About one hundred activists gathered Wednesday to protest Puget Sound Energy’s plan to keep producing electricity from coal until 2035. PSE is the company that likely keeps your lights and Wifi on if you live in the Puget Sound area but not in Seattle. The activists’ main concern was climate change. Unlike Seattle City Light, which relies on hydroelectric dams, PSE gets about a third of its energy from coal — and activists have been trying to change that for years.
Rep. Joan McBride worries about what she's helping her children put in their bodies whenever she takes them to get a hamburger and fries. And it's not the fatty meat or processed carbs that has her so concerned. "Potentially those little pieces of paper wrapping up the hamburger had chemicals that potentially migrate into our bodies," said McBride, a lawmaker whose Washington House district includes the city of Kirkland.
Each time it rained during an eight-week period in the winter of 2015, someone from Jenifer McIntyre’s team drove up to Seattle and collected stormwater near the Highway 520 bridge across Lake Washington. It was a rainy stretch, so that meant 25 trips. After each trip, McIntyre says, "we would bring the dirty runoff to the fish" — the larval fish the team was rearing in Indianola on the eastern side of Puget Sound — "and expose them to that for 24 or 48 hours."
Muck Rack makes it simple to find people, tweets, or articles that mention any name, keyword, company, hashtag etc. We've compiled this guide to help you make the most of your search.
Selecting a term
Start searching tweets, articles from media outlets, articles mentioned in tweets, journalists'
names, titles and bios with some suggested searches:
Companies or Topics (e.g. iPhone, Microsoft)
Phrases (e.g. "cloud computing") — use quotes to keep the terms together
Twitter handles (e.g. @username) — returns those who have mentioned or replied to
Names (e.g. "David Pogue")
Hashtags (e.g. #sxsw, #london2012)
Bio details (e.g. vegan, Olympics, father)
Muck Rack's Advanced Search allows for many boolean operators.
Find results that mention multiple specified terms, use AND or
+. For example, ensure each result contains both Elon Musk and Mark Zuckerberg by
searching Musk AND Zuckerberg or Musk + Zuckerberg.
Use the operators OR or , to broaden your search when you'd like either of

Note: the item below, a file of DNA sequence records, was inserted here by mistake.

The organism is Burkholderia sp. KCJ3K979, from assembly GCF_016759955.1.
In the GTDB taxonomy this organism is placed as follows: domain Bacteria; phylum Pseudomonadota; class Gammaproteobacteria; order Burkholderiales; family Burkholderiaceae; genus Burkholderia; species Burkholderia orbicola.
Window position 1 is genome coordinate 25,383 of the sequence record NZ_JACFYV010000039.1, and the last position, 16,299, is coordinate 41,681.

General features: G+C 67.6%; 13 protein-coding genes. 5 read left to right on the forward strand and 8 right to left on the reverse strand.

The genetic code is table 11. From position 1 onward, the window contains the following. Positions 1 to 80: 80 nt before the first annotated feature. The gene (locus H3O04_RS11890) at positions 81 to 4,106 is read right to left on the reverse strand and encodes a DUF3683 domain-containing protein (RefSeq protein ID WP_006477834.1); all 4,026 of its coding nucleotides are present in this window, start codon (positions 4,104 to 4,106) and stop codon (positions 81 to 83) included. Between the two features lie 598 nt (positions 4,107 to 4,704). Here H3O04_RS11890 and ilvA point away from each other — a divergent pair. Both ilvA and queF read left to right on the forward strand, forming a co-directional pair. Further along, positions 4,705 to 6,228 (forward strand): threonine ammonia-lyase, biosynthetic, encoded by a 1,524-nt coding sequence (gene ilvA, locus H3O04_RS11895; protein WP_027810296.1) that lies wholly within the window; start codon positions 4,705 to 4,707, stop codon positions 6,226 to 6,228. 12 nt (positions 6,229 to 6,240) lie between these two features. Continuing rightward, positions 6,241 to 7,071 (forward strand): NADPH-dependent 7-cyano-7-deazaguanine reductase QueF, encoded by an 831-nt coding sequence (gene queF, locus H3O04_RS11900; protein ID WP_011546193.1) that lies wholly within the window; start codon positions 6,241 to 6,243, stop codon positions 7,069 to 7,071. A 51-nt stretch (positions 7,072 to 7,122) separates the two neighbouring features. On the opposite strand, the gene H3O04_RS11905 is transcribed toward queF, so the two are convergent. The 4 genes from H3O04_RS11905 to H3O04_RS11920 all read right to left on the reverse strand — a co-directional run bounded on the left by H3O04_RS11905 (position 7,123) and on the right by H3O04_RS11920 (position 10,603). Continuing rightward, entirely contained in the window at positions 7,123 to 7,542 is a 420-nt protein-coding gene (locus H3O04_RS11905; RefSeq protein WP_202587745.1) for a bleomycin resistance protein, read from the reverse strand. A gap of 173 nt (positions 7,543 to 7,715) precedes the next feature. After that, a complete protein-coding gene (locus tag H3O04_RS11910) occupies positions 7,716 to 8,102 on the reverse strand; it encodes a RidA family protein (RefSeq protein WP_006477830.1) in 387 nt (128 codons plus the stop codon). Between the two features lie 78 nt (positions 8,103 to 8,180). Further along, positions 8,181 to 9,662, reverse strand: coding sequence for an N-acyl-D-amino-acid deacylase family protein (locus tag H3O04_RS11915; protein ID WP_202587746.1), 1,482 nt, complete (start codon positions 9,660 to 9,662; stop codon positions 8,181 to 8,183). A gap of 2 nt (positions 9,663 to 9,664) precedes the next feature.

multiple terms to appear in results. (This is the default behavior of our search when no operators
are used). For example, results will contain either cake or cookie by searching cake OR cookie or cake,cookie
Use NOT or - to subtract results from your search. For
example, searching Disney will yield results about the Walt Disney Company as well as Walt Disney
World Resort. To exclude mentions of Disney World, search for Disney -World or Disney
When using one of these operators with a phrase, enclose it in quotation marks. For example, you can
find results about smartphones excluding Apple's iPhone 4S by searching smartphone -"iPhone
Exact case matching or punctuation
If you're searching for a brand name or keyword that relies on specific punctuation marks or capitalization, you can
find results that match your exact query by adding matchcase: before the keyword you're searching for, like matchcase:E*TRADE .
Use parentheses to separate multiple
boolean phrases. For example, to find journalists talking about having fun in Disney World or
Disneyland, search for ("disney world" OR disneyland) AND fun.
An asterisk can be used to search for any variation of a root word truncated by the asterisk. For example, searching for admin* will return results for administrator, administration, administer, administered, etc.
A near operator is an AND operator where you can control the distance between the words. You can vary the distance the near operation uses by adding a forward slash and number (between 0-99) such as strawberries NEAR/10 "whipped cream", which means the strawberries must exist within 10 words of "whipped cream".